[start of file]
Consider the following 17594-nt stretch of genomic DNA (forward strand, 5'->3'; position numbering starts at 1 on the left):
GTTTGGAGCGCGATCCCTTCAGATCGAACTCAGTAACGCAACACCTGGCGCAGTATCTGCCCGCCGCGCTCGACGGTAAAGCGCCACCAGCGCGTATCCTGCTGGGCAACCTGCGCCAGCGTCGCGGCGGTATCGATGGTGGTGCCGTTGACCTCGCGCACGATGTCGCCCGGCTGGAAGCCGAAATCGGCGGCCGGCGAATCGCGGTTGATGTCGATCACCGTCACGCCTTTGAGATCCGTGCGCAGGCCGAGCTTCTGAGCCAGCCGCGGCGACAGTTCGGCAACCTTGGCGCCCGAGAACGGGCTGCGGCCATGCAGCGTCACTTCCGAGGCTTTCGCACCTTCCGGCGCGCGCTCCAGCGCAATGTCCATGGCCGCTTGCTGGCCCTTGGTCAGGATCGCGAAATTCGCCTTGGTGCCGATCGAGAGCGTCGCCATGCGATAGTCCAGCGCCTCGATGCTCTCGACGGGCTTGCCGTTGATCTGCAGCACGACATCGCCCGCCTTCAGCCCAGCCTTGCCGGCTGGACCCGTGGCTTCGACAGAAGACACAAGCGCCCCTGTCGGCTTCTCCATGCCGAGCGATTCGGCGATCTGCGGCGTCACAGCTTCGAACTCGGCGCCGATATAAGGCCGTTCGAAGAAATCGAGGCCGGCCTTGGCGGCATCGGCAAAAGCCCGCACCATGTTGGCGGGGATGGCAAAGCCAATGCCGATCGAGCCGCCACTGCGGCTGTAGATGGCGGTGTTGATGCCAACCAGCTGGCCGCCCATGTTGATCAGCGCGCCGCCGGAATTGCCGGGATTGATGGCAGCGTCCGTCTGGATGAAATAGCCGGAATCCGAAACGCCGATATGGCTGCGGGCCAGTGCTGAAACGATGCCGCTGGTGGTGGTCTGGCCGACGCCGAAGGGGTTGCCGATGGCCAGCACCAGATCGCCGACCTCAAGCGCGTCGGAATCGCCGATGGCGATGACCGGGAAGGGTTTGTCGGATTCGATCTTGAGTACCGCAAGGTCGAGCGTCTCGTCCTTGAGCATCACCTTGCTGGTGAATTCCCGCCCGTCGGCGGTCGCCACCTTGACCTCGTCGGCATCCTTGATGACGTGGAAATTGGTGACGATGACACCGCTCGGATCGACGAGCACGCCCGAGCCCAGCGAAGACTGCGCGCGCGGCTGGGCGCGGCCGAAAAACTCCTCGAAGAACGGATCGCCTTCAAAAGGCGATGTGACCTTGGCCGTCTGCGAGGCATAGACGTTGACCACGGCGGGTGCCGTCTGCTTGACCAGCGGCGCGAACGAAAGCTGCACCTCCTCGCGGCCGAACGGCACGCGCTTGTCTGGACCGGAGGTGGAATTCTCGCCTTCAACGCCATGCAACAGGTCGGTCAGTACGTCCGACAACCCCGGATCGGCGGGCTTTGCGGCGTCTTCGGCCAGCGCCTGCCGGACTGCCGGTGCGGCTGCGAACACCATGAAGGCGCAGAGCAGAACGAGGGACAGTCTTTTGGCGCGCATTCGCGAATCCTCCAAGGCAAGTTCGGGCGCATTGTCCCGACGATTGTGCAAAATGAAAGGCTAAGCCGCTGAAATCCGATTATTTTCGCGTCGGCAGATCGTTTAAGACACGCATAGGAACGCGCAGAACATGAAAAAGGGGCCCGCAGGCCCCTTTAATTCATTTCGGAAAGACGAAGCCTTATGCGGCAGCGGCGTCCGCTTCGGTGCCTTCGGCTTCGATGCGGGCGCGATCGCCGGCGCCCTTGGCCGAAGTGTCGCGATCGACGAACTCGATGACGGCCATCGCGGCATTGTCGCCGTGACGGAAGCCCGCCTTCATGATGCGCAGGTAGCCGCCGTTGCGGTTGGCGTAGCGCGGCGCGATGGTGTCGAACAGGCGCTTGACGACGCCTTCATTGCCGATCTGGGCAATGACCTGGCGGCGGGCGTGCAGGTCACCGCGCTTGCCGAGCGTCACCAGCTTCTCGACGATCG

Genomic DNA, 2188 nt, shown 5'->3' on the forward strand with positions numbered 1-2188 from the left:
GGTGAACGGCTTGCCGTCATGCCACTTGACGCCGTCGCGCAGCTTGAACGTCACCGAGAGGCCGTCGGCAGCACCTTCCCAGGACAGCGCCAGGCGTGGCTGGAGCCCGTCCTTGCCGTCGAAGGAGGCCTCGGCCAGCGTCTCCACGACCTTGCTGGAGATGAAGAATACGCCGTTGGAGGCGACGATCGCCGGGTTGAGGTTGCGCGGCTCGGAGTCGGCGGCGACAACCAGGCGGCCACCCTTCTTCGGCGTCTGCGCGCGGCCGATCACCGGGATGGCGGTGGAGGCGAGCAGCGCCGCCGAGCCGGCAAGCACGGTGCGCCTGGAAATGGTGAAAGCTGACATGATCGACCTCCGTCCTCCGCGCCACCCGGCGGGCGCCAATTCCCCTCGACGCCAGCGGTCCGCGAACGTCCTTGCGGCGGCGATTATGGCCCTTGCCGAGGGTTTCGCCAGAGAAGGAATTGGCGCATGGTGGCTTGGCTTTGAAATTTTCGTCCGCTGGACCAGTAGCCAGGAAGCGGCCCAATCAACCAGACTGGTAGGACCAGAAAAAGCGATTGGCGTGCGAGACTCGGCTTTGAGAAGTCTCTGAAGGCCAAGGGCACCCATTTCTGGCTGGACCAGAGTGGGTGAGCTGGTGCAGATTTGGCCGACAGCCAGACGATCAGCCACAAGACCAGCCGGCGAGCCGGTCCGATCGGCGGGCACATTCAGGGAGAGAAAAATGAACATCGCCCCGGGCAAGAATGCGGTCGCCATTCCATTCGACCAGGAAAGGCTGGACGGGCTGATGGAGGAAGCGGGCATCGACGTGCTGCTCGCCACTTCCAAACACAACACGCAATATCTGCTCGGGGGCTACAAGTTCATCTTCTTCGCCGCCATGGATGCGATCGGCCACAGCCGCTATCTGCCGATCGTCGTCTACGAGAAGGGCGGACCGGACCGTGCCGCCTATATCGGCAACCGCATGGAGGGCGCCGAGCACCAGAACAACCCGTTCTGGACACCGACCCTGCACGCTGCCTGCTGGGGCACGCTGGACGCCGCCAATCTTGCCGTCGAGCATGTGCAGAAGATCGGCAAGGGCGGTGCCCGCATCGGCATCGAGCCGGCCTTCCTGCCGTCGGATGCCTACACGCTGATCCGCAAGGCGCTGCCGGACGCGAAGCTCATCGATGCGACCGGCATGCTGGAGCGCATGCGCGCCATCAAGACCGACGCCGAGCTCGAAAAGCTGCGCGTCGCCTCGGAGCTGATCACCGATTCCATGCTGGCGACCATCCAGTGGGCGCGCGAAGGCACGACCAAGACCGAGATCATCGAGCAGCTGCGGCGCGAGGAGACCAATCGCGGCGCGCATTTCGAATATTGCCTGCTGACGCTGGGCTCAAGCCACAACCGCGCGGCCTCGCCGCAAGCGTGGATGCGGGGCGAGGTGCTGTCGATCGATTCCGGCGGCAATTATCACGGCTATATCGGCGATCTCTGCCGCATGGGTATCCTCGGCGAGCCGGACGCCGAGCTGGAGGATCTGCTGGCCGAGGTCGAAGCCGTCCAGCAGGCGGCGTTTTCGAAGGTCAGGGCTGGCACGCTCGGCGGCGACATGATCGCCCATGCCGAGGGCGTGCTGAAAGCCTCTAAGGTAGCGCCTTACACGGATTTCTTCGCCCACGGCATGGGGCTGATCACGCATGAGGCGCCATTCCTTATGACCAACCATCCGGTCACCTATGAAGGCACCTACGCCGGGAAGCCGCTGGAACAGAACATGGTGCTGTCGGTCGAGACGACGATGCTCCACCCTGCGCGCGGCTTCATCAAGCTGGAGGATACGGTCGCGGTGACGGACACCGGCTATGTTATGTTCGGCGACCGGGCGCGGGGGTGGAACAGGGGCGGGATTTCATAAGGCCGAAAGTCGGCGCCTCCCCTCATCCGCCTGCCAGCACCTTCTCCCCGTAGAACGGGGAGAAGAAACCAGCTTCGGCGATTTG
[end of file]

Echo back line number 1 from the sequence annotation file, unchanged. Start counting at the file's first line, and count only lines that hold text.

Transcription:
Consider the following 17594-nt stretch of genomic DNA (forward strand, 5'->3'; position numbering starts at 1 on the left):